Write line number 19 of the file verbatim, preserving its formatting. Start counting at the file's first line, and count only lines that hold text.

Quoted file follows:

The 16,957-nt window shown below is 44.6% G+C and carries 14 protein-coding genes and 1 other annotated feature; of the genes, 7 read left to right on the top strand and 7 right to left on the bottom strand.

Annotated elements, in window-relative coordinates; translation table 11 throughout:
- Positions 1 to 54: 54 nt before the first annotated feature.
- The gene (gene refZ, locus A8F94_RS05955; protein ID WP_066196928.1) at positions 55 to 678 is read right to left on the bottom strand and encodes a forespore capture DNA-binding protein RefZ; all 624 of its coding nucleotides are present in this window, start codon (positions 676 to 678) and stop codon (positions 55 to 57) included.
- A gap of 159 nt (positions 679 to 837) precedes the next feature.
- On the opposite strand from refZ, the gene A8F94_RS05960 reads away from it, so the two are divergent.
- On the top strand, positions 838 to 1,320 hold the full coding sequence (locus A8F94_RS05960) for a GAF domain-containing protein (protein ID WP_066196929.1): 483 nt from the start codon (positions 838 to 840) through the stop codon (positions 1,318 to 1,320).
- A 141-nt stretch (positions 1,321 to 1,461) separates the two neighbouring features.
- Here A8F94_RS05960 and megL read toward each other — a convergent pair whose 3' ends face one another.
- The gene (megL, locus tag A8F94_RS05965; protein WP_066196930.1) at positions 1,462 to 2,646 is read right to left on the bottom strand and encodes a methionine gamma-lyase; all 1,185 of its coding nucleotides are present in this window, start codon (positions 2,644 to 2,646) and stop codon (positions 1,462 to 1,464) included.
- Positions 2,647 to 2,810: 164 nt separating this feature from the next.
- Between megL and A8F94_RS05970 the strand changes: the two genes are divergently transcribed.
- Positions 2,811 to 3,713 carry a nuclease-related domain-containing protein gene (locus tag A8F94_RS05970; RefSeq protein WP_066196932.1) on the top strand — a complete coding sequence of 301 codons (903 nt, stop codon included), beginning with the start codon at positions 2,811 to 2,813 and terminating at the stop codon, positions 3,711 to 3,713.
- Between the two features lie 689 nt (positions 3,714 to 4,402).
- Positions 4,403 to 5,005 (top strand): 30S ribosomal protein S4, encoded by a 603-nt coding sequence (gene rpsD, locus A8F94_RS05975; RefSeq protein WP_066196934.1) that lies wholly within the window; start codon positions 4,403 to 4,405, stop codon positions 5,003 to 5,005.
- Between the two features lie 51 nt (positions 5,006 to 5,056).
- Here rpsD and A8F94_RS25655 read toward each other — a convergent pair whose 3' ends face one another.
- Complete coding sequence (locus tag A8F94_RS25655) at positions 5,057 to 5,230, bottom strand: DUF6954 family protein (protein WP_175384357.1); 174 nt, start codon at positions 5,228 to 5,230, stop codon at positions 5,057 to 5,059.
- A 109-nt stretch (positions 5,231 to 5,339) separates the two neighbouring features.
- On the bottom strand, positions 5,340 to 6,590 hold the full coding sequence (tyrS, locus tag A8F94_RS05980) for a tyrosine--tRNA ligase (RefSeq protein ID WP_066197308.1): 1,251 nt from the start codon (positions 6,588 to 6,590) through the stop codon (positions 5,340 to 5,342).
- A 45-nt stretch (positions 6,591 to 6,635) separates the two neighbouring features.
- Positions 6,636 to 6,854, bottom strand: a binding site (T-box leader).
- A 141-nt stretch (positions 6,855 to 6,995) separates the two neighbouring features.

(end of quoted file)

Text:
- A 109-nt stretch (positions 5,231 to 5,339) separates the two neighbouring features.